5 Arab World Icons No One Told You About

Meet the region’s legendary thinkers

While most of us are familiar with the Arab world’s historic figures who labored to influence what has now become today’s civilization—from Ibn Khaldoun to al-Khwarizmi—our region’s greatest modern thinkers are rarely celebrated. 


To be fair, we’re still pretty far from living out another Golden Age, but once we take a deeper look, it’s not difficult to see that Arabs are in fact still leading figures in some of the world’s most respected fields. 


From feminist and post-colonial writers who shaped North African thinking to the scientists behind some of the world’s most used inventions, MILLE brings you some lesser-known Arab icons that deserve to be celebrated. 




Leila Slimani – Morocco 

Photo Courtesy of VALERIE MACON/AFP/Getty Images


When it comes to sexuality, few Arab, Muslim women are known to openly discuss it. That’s where Leila Slimani comes in. The young writer has made a name for herself over the last few years because of her acclaimed novels. Her latest work, Sexe et Mensonges: La Vie Sexuelle au Maroc(Sex and Lies: Sex Lives in Morocco) catapulted her into the forefront of numerous debates around female identity. 


The book recounts stories from women all over Morocco telling their sexual tales and was the first of its kind in the region, unveiling a side to society that to Slimani deems to have ‘hypocritical’ and ‘schizophrenic’ tendencies. 



Ahmed Zewail – Egypt 


While leading experts tend to reach some level of fame in certain fields, scientists rarely get the recognition they deserve. And that’s probably why you’re not already familiar with Ahmed Zewail. Known as the’ father of fetmochemistry’ Zewail is one of few Arab Nobel Laureates. He was awarded the prize in 1999 for his work in the field (he developed a technique that’s now used by chemists all over the world to take shots of molecules as they react). 


Rachid Yazami – Morocco


While batteries are largely known as a Western invention, it was the Moroccan Rachid Yazamiwho invited the negative pole of the commercial lithium ion batteries that we all use every day. The invention happened in 1980 and has a market value of 20 billion USD. Yazami also holds co-inventor status of over 140 patents (also related to batteries), and has written an astounding 200 research papers. His work has won him awards from some of the world’s most prestigious institutions, from NATO to NASA.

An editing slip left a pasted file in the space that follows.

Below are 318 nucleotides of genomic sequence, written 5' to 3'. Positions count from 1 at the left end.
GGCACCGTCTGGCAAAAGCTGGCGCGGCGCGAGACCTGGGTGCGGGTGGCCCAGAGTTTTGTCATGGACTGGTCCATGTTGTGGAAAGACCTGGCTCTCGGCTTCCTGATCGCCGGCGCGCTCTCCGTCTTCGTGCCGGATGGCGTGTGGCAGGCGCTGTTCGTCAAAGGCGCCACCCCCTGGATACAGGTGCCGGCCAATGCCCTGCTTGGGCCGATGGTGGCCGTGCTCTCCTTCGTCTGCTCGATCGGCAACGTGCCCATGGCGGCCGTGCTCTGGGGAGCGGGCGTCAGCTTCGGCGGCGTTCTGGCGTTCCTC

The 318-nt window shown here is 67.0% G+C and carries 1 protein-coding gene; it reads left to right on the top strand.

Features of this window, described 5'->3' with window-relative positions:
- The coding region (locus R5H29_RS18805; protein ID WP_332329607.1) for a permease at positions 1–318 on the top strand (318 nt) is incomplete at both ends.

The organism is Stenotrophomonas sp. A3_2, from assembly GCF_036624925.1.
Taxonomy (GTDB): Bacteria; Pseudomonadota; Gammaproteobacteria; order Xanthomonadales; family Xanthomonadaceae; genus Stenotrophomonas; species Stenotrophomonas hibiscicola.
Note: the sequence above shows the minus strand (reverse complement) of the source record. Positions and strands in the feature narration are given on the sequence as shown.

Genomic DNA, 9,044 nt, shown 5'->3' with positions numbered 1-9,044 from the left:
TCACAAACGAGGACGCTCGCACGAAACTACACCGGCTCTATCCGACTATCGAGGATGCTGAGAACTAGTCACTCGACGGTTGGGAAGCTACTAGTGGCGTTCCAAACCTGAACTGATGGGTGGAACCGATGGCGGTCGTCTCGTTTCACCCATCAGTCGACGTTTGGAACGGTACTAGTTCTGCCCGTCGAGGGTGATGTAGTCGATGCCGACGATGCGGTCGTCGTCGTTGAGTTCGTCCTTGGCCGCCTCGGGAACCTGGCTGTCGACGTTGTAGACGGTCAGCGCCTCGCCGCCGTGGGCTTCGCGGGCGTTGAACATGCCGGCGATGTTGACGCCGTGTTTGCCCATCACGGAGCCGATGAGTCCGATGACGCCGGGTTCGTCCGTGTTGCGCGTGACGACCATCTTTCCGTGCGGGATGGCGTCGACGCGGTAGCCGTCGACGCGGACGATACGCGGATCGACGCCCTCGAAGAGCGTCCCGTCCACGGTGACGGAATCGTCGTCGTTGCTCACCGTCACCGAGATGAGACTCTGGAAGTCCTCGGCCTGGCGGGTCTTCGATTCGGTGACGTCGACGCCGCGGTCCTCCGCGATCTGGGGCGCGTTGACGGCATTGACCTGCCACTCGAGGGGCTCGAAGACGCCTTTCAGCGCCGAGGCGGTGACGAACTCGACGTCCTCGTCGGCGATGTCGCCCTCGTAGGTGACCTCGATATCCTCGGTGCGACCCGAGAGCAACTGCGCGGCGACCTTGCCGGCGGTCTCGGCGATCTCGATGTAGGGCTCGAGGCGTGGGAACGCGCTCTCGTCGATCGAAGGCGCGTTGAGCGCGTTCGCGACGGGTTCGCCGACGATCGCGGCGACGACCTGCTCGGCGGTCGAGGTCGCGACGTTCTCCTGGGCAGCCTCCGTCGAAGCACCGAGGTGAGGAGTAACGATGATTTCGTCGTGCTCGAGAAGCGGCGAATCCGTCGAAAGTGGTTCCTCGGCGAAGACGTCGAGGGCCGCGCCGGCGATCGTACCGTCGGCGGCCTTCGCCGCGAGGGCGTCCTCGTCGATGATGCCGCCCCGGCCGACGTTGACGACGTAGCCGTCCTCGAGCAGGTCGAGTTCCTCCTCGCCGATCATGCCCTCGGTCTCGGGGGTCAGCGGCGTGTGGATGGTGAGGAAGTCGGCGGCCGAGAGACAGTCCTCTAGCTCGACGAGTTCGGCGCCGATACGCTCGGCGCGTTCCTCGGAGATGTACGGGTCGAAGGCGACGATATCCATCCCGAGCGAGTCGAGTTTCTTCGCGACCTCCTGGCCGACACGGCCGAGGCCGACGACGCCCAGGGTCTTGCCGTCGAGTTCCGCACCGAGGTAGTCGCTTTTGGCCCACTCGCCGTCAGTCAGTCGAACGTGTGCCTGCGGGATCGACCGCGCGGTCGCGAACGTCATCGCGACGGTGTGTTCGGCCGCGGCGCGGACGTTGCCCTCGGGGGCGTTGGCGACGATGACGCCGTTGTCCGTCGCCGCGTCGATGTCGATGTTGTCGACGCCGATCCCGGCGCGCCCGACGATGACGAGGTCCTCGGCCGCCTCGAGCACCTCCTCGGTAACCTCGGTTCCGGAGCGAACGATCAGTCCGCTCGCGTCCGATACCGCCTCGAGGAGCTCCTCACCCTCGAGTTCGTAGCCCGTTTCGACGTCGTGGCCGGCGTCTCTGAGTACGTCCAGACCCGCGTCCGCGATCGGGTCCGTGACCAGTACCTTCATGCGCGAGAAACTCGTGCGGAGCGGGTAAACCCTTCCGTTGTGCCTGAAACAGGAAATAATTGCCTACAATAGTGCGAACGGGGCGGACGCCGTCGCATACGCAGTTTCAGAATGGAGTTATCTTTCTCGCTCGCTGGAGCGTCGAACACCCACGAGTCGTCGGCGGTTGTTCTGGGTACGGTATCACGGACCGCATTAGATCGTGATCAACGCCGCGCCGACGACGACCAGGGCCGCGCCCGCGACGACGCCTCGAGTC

Sultan bin Salman Al Saud – Saudi Arabia


Another lesser known Arab Icon is Sultan bin Salman Al Saud—the first, and one of just two Arabs to have ever been to space. Al Saud, who began his career as a Royal Saudi Air Force pilot also became the only royal astronaut after flying onboard the American STS-51-G Space Shuttle. 



Assia Djebar – Algeria


Fatima-Zohra Imalayen is mostly known by her pen name, Assia Djebar. Under it, she published nineteen pieces of work that include two films. Most of her pieces were novels; most notably her first, La soif (The Thirst)—a story set in Algeria about a French-Algerian girl who, in an effort to make her boyfriend jealous, seduces her friend’s husband—which she wrote at just 19 years old and wound up taking her career to incredible heights. 


Djebar is known for her feminist stance—she’s often associated with North African women’s movements and is known as one of the Maghreb’s most notable feminists, but upon taking a deeper look, her work can be seen to be equally anti-colonial as her work often delves into French colonialism in Algeria. 










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